A little bit of unexpected news regarding AIM (AOL Instant Messenger) came to my attention recently. It was unexpected, because other than its recent merger with Verizon, when is the last time you even heard anything about AOL?
On Tuesday, AOL (yes, it’s still around) suddenly announced to users of AOL Instant Messenger (including yours truly) that it would be disabling older, and less-secure access to its network through at least one third-party messaging app (Adium) as of March 28.
UPDATE Wednesday 3:40pm ET: Specifically, the company is yanking support for the MD5 hash function associated with password authentication. For nearly a decade, that function has been dubbed as “cryptographically broken.” Some third-party chat apps like Adium, Trillian, or Pidgin had been using MD5 to authenticate logins.
“It presents a security hole, so we want them to move completely out,” Le told Ars on Wednesday.
Gizmodo explains in a little more detail:
It’s so far unclear if and when other third-party messaging services, like Pidgin and Trillian, will notify their users. However, Ars Technica spoke to a former AOL employee who said that the company was shutting down its OSCAR chat protocol since the number of users “had fallen to ‘single digit millions’ and that maintaining OSCAR had become prohibitively expensive.” In other words, if you can’t afford the hospital bills, you might as well pull the plug.
AIM won’t be completely dead, however. The service will remain on life support through AOL’s standalone apps for macOS and Windows, as well as mobile apps for iOS and Android. Assuming that these apps aren’t cheap to maintain either—and that AIM will continue to bleed users—we can assume the service’s days are numbered. We’ve reached out to AOL to learn more about AIM’s demise, and will update this post when we hear back.
Some people might want argue to with me about AIM being the granddaddy of social media, but while there were things like BBS services and ICQ before AOL came along, I would argue AIM that was the first social media platform that really got people talking to each other over the internet and made an impact on society at large. The instant messaging platform dominated the late 1990s and the early 2000s, and remained significant until about 2008, when the rising prominence of Facebook, Google’s chat services, and Skype combined to create a triple threat that AIM couldn’t cope with.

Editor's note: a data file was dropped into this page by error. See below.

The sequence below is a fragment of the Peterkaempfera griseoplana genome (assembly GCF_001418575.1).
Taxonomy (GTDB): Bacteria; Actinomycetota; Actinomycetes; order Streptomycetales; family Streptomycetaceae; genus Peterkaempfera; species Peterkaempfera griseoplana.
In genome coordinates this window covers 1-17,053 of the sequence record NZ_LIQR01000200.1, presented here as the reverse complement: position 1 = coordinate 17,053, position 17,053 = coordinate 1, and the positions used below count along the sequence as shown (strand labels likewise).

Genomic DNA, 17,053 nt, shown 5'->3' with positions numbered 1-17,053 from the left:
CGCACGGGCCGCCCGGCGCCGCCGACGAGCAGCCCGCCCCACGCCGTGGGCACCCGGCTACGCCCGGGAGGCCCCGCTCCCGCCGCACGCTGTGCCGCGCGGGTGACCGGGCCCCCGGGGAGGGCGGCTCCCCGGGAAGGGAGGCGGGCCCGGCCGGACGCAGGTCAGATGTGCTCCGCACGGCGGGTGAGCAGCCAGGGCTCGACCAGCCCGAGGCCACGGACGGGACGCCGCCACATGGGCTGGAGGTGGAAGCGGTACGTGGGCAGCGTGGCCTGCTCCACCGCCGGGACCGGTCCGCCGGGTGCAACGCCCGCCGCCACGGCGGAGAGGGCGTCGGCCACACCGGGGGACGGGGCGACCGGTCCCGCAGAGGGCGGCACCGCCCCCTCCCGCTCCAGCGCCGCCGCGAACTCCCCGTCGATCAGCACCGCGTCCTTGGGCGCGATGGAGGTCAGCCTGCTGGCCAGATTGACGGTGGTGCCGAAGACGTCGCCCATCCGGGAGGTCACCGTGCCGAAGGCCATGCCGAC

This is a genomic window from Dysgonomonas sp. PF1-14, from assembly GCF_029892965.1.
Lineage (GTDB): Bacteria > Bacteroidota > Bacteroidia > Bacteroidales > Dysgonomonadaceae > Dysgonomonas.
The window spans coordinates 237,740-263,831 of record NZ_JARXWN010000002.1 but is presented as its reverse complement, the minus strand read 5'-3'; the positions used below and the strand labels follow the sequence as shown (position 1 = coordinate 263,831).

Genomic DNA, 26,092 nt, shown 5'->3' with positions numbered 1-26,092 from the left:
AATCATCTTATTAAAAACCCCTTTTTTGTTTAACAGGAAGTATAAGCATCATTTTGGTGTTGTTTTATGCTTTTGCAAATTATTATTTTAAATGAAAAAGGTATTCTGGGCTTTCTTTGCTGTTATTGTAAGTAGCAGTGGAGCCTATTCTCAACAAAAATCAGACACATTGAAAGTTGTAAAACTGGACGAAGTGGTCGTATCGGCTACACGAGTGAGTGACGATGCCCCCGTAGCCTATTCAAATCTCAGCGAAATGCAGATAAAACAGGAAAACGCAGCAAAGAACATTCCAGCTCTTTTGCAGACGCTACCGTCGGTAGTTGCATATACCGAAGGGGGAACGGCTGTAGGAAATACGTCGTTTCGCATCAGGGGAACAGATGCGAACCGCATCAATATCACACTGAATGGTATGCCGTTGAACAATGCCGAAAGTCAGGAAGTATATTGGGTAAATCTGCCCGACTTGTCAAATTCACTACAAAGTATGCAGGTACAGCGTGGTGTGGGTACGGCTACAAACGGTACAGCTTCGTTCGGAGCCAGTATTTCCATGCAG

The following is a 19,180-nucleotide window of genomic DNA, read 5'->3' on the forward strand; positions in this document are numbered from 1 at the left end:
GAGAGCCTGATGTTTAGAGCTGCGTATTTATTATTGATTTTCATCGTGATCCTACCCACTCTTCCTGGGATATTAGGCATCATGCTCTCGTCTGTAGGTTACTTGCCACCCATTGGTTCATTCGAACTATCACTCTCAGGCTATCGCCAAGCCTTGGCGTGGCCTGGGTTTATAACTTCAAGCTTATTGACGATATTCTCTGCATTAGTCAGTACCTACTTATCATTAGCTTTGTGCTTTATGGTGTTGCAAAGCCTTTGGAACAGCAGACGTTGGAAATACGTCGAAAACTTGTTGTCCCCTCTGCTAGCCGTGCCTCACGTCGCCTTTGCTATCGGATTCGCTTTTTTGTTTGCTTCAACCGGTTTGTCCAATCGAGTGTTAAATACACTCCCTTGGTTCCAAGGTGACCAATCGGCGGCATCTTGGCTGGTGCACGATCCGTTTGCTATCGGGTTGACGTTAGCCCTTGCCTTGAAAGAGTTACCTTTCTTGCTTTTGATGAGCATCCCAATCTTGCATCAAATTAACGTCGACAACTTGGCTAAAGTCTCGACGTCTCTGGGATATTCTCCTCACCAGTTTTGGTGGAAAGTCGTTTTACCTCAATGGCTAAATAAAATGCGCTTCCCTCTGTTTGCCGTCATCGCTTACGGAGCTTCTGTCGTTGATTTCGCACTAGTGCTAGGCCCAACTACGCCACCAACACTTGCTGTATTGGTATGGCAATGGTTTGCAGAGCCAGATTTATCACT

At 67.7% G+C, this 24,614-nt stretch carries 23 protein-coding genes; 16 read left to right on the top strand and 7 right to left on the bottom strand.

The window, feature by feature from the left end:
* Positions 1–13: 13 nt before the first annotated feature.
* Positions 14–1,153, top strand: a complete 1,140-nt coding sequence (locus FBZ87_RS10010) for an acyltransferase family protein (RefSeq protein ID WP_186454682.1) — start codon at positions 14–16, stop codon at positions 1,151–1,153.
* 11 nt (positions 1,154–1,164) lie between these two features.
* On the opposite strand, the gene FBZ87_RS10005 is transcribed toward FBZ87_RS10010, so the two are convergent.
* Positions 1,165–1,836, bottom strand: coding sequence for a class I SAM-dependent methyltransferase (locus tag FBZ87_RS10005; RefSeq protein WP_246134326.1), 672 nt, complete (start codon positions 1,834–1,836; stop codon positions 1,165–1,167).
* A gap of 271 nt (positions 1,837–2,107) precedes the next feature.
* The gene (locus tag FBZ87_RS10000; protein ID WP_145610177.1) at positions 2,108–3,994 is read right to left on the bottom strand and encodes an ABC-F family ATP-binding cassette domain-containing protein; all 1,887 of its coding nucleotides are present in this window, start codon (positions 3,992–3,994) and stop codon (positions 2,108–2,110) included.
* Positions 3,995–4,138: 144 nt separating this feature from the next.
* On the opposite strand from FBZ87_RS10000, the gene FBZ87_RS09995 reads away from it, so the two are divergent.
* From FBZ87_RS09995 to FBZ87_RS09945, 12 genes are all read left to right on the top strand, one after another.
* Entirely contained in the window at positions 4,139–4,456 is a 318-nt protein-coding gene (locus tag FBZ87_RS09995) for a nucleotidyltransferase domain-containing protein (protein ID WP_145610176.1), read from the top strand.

An article from Mashable explains that the primary reason for AIM’s decline was AOL’s inability to successfully monetize it despite AIM being AOL’s most well-known product. This is surprising given the success of later social media companies, but AIM’s developers found many of their ideas and innovations blocked as AOL’s executives questioned the costs involved to develop and maintain them, which left AIM increasingly outdated as new generations of IM services and new generations of Americans began getting involved with social media.
By 2011, AIM held only a 0.7% share of the instant messaging market. That’s a long fall for a platform that was once the king of social media, before the term “social media” even became widely used.
The wind-down of AIM shouldn’t come as much of a surprise to anyone. AOL never successfully transitioned to the high speed internet era, and increasingly has reinvented itself under the guidance of Tim Armstrong as an advertising company. Verizon recently purchased AOL for its ad platform, and its internet services and products are increasingly viewed as undesirable “legacy” products to be wound down, despite such things as dial-up service continuing to bring the company a significant amount of income.
AIM, of course, is one of these legacy products, and most of the team working on it was fired in 2012, leaving only a handful of staffers in place, which ensured the platform’s eventual demise. With old versions and third party access now disabled in AOL’s latest move, and only the official 8.0 version available for use, I frankly do not expect what’s left of the IM service to remain active for long. I would not be surprised if it is completely discontinued this time next year.
I admit to being a bit sad watching the end come for AIM, as I met many good friends while using the service, who I still remain in contact with today. However, all good things come to an end, and AIM is no exception to this rule.
For those who are interested, Entrepreneur has a detailed graph showing the rise and fall of various messaging services.